Frauen im Leben meines Vaters
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Zentralarchiv des Internationalen Kunsthandels on Its Holdings: “Women in my Father’s Life” – Brigitte Jacobs van Renswou on Martin Kippenberger and Albert Oehlen’s First Exhibition at Erhard Klein, 1983
The artist Martin Kippenberger, who died in 1997 at age 44 and was nicknamed KIPPI, is still today considered a provocateur, enfant terrible, bad boy, rebel. This reputation was based above all on his energy-laden, sometimes quite vociferous appearances and productions that were the stuff of myth and legend. Now, with historical distance, his immense and rich body of artistic work, so rich in variety, is given the proper attention it deserves, ranging from painting, graphic art, and sculpture, to installations, happenings, organizing exhibitions, and book publication, thus using nearly all possibilities of art creation.
And yet, there are repeatedly Kippenberger stories where the figure and his work are closely interwoven. In the late 1970s, Martin Kippenberger, who lived largely in Berlin between 1978 and 1983, invited the Bonn gallerist Erhard Klein to a Berlin bar to convince him to exhibit his works, as Erhard Klein remembers. “We went together to the Paris Bar and Kippenberger chewed my ear off, ‘Erhard, you must exhibit my work, I am the best painter of them all.’ Two hours later, I was happy to get away and when I left, I thought I would never exhibit that guy, never ever.”
The children of the gallerist, who were constantly surrounded by artists, also reacted a bit reticently at first: “He was too radical for them, he played jokes on them, they started to get afraid of him.” Kippenberger might have frightened Erhard Klein at first, but the good contact and the friendships with his artists formed the necessary foundation for his gallery work. Erhard Klein ran his gallery in Bonn from 1970 to 1994 and as of the summer of 1994 in Bad Münstereifel-Mutscheid. From the very start, his main interest was in contemporary German artists like Joseph Beuys, Felix Droese, Georg Herold, Jürgen Klauke, Imi Knoebel, Blinky Palermo, Sigmar Polke, Ulrich Rückriem, and Katharina Sieverding.
What were Kippenberger’s motivations to exhibit his work in petit-bourgeois Bonn at Erhard Klein? Max Hetzler, Kippenberger and Oehlen’s gallerist in Stuttgart around 1982, recalls: “Of course Martin wanted to exhibit next to Beuys, Polke und Palermo. He wanted to have his work compared to them, that’s just where he wanted to be.”
On March 10, 1983, the legendary exhibition of Martin Kippenberger and Albert Oehlen Frauen im Leben meines Vaters (Women in the Life of My Father) took place, a joint edition appeared that was announced as an initiation. We see Albert Oehlen, sitting on the edge of the bathtub reading from a book entitled Frauen im Leben meines Vaters, while Martin Kippenberger is lost in the suds listening to the reader. Martin Kippenberger and Albert Oehlen organized joint exhibitions and expressed their self-conception in numerous texts they wrote together. Their appearance as an artist group (together with Werner Büttner and Martin Oehlen) and the production of joint works in the early 1980s were a medium to establish new painterly positions; art production and lifestyle were narrowly linked to one another. In the isolated Berlin art world, the center of the Neue Wilde, large format, “fierce” painting, that felt linked to the London-based punk movement. In Berlin, Martin Kippenberger had been running the Kippenberger Büro since 1979 together with Gisela Capitain, organizing exhibitions and concerts and working as managing director of the punk Kreuzberg club S.O. 36 for a time.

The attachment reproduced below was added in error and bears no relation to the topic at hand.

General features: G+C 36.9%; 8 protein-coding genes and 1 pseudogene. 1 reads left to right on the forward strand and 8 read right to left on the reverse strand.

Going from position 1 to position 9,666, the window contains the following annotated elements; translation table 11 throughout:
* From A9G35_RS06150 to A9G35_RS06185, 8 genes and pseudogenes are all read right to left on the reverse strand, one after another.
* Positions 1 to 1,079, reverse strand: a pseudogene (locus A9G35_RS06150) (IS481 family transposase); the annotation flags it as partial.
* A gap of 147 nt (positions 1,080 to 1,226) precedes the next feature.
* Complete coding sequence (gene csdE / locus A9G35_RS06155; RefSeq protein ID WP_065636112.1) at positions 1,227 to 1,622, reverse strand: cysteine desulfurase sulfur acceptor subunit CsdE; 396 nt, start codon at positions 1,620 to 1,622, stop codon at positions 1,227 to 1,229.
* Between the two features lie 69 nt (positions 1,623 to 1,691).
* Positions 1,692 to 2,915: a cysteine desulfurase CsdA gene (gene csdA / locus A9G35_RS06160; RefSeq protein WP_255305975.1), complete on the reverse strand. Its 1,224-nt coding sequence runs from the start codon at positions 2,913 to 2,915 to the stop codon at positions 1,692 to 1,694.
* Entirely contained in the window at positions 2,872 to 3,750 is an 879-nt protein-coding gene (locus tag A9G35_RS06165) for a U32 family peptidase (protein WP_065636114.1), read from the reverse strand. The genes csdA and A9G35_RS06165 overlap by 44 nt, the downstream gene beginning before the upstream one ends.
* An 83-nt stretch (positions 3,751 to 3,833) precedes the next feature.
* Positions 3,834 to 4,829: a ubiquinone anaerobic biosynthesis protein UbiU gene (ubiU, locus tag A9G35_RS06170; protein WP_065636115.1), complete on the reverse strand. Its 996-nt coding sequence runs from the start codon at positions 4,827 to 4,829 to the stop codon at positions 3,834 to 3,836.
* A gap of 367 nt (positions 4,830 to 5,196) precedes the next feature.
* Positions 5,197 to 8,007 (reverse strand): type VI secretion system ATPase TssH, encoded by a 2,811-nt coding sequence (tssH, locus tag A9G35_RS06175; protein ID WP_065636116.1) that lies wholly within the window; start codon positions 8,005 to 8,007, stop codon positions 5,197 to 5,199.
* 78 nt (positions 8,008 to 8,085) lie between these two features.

The start of the exhibition at Erhard Klein was a happening of sorts: a male quartet consisting of Albert Oehlen, Werner Büttner, Martin Kippenberger, and the gallerist Max Hetzler sang the mining song “Glück auf, Glück auf, der Steiger kommt” and Kippenberger and Oehlen posed playfully-provocatively before their joint works.
The collaboration between Erhard Klein and Martin Kippenberger continued with the intertextual word play and language jokes, characteristic for Kippenberger: “What is your favorite minority? Who do you envy most?” (1985). The anecdotal history of his exhibitions emergence, typical of Erhard Klein’s gallery work, also continued here: when in 1986 Martin Kippenberger again wanted to hold an exhibition at Erhard Klein, but the program was already full, then said, “Well, give me the summer slump!” Erhard Klein agreed, and showed the exhibition Martin Kippenberger: Gib mir das Sommerloch (Give Me the Summer Slump!).